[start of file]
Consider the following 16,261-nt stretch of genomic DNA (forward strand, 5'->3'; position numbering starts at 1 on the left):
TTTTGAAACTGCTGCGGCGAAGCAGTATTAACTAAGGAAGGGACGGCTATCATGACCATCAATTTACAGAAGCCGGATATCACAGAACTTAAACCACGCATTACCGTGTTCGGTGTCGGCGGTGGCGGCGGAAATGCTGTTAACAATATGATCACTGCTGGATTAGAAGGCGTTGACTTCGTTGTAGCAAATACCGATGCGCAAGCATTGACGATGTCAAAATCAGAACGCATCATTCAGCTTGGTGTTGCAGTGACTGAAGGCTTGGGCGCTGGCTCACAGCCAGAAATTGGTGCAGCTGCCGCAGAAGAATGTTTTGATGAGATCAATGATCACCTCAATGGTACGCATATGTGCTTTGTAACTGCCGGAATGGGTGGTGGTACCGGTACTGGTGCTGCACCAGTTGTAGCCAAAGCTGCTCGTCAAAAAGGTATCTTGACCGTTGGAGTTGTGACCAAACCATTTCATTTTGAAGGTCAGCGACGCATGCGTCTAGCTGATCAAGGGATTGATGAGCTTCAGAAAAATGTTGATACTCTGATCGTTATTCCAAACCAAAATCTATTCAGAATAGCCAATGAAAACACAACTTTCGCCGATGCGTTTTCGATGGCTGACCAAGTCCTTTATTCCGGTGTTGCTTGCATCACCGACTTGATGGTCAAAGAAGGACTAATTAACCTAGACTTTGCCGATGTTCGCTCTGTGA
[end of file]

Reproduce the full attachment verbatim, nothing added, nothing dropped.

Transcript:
Consider the following 16,261-nt stretch of genomic DNA (forward strand, 5'->3'; position numbering starts at 1 on the left):
TTTTGAAACTGCTGCGGCGAAGCAGTATTAACTAAGGAAGGGACGGCTATCATGACCATCAATTTACAGAAGCCGGATATCACAGAACTTAAACCACGCATTACCGTGTTCGGTGTCGGCGGTGGCGGCGGAAATGCTGTTAACAATATGATCACTGCTGGATTAGAAGGCGTTGACTTCGTTGTAGCAAATACCGATGCGCAAGCATTGACGATGTCAAAATCAGAACGCATCATTCAGCTTGGTGTTGCAGTGACTGAAGGCTTGGGCGCTGGCTCACAGCCAGAAATTGGTGCAGCTGCCGCAGAAGAATGTTTTGATGAGATCAATGATCACCTCAATGGTACGCATATGTGCTTTGTAACTGCCGGAATGGGTGGTGGTACCGGTACTGGTGCTGCACCAGTTGTAGCCAAAGCTGCTCGTCAAAAAGGTATCTTGACCGTTGGAGTTGTGACCAAACCATTTCATTTTGAAGGTCAGCGACGCATGCGTCTAGCTGATCAAGGGATTGATGAGCTTCAGAAAAATGTTGATACTCTGATCGTTATTCCAAACCAAAATCTATTCAGAATAGCCAATGAAAACACAACTTTCGCCGATGCGTTTTCGATGGCTGACCAAGTCCTTTATTCCGGTGTTGCTTGCATCACCGACTTGATGGTCAAAGAAGGACTAATTAACCTAGACTTTGCCGATGTTCGCTCTGTGA